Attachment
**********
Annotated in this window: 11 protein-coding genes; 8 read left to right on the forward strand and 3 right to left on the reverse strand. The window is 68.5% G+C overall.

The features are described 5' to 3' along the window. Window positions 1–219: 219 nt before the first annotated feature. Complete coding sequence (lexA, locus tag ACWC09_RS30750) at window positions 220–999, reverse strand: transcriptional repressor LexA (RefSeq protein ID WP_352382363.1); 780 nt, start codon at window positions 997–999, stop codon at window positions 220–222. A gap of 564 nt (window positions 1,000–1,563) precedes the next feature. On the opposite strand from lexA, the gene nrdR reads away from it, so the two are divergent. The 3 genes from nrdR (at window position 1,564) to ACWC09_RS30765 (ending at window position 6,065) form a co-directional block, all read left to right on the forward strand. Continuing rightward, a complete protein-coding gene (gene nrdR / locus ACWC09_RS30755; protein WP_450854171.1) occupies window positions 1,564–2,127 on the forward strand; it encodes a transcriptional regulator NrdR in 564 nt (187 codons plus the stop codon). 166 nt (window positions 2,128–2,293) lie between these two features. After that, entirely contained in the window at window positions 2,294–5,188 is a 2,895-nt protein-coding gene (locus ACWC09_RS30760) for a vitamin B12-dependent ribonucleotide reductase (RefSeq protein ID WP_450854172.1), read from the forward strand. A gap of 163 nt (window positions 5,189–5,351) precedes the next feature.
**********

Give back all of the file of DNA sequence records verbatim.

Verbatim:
Annotated in this window: 11 protein-coding genes; 8 read left to right on the forward strand and 3 right to left on the reverse strand. The window is 68.5% G+C overall.

The features are described 5' to 3' along the window. Window positions 1–219: 219 nt before the first annotated feature. Complete coding sequence (lexA, locus tag ACWC09_RS30750) at window positions 220–999, reverse strand: transcriptional repressor LexA (RefSeq protein ID WP_352382363.1); 780 nt, start codon at window positions 997–999, stop codon at window positions 220–222. A gap of 564 nt (window positions 1,000–1,563) precedes the next feature. On the opposite strand from lexA, the gene nrdR reads away from it, so the two are divergent. The 3 genes from nrdR (at window position 1,564) to ACWC09_RS30765 (ending at window position 6,065) form a co-directional block, all read left to right on the forward strand. Continuing rightward, a complete protein-coding gene (gene nrdR / locus ACWC09_RS30755; protein WP_450854171.1) occupies window positions 1,564–2,127 on the forward strand; it encodes a transcriptional regulator NrdR in 564 nt (187 codons plus the stop codon). 166 nt (window positions 2,128–2,293) lie between these two features. After that, entirely contained in the window at window positions 2,294–5,188 is a 2,895-nt protein-coding gene (locus ACWC09_RS30760) for a vitamin B12-dependent ribonucleotide reductase (RefSeq protein ID WP_450854172.1), read from the forward strand. A gap of 163 nt (window positions 5,189–5,351) precedes the next feature.